A “risk-off” day is the reverse — a day that investors plow money into safe assets out of fear of what will happen next. It reflects a flight to safety and a reasonable expectation that if conditions worsen, the Federal Reserve is more likely to lower interest rates, which as a matter of arithmetic justifies higher bond prices.
That has been an extremely powerful relationship through most of this year and, indeed, most of the 12 years since the global financial crisis. That’s why it was odd that on Wednesday and Thursday, as the S&P 500 was down an astonishing 14 percent, the benchmark 10-year Treasury bond yield rose by about 0.10 percentage points.Troubles Percolate in the Plumbing of Wall StreetMarch 12, 2020
There has also been a wide gap between the prices of certain “exchange traded funds,” which are easily traded, and the securities on which those funds are based. This is irrational, in theory — the equivalent of a 12-pack of soda selling for more than the price of 12 individual sodas. It suggests two things: sellers desperate to raise cash, and an absence of big banks or hedge funds in position to exploit the mispricing.
Gold futures have been falling, despite gold’s historical role as a place for safety during tumultuous economic times. Its price has fallen to $1,610 on Thursday from $1,675 an ounce at Monday’s close.
All this suggests that major financial players are experiencing a cash crunch, and are selling whatever they can as a result. That would help explain the seeming contradiction of assets that should go up in value in a time of economic peril instead falling in value.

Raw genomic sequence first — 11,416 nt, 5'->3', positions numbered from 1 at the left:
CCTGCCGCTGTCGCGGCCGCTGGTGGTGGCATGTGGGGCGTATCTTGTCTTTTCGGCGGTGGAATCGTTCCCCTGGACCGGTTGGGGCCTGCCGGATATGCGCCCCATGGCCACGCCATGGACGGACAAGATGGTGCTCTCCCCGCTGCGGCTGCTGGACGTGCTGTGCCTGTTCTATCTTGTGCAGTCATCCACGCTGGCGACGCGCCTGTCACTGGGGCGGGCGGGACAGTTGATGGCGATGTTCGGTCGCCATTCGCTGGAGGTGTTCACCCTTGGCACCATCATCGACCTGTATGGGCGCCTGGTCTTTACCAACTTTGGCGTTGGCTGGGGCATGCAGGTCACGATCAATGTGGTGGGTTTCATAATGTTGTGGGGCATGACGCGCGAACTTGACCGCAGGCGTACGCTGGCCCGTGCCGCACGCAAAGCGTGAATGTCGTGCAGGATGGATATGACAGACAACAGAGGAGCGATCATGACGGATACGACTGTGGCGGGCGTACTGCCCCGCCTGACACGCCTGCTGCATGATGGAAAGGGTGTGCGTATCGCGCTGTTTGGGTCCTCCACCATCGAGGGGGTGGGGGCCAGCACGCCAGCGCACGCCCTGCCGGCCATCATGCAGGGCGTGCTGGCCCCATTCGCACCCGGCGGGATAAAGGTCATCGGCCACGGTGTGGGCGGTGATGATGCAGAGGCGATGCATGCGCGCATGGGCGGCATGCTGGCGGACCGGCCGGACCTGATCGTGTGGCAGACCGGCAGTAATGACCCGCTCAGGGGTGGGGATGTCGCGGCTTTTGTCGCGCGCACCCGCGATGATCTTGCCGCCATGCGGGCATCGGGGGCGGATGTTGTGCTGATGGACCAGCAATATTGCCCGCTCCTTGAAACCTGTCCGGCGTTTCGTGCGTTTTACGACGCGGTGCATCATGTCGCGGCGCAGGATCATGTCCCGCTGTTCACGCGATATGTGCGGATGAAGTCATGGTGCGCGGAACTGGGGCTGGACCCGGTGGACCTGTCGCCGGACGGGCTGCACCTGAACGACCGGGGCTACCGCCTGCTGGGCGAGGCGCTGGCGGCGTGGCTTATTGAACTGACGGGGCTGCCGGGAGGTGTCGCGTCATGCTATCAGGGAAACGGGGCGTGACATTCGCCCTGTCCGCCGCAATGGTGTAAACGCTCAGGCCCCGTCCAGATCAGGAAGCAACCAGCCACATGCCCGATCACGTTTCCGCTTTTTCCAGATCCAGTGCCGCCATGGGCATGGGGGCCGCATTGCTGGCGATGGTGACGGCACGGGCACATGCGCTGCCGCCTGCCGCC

As the 2008 experience shows, it’s also a type of problem that the Federal Reserve is relatively well positioned to understand and respond to. In its role as lender of last resort, the central bank’s job is to try to prevent a cash crunch in the economy, even if it has to take unusual means to do .
An announcement by the Fed on Thursday afternoon — it plans to inject up to $1.5 trillion in the financial system by the end of the week and begin buying a wide range of Treasury bonds — was meant to ease the strained liquidity. But in the hours after the announcement, there was precious little evidence it had succeeded.
In the global financial crisis 12 years ago, the Fed’s response included an alphabet soup of complex programs with names like “Term Securities Lending Facility” and “Primary Dealer Credit Facility.” The programs were meant to pump liquidity into various corners of the financial system. Fed officials are probably spending their days and nights trying to sort out exactly what is going wrong in the current episode and what approach is best for bringing markets toward normal.
The volatility in markets in the last few weeks reflects the deep uncertainty about the near future of the world economy. But for now it is being compounded by something strange happening just beneath the surface, creating ripples like the ones that are evident in this tumultuous week.
Neil Irwin is a senior economics correspondent for The Upshot. He is the author of “How to Win in a Winner-Take-All-World,” a guide to navigating a career in the modern economy.
Source The New York Times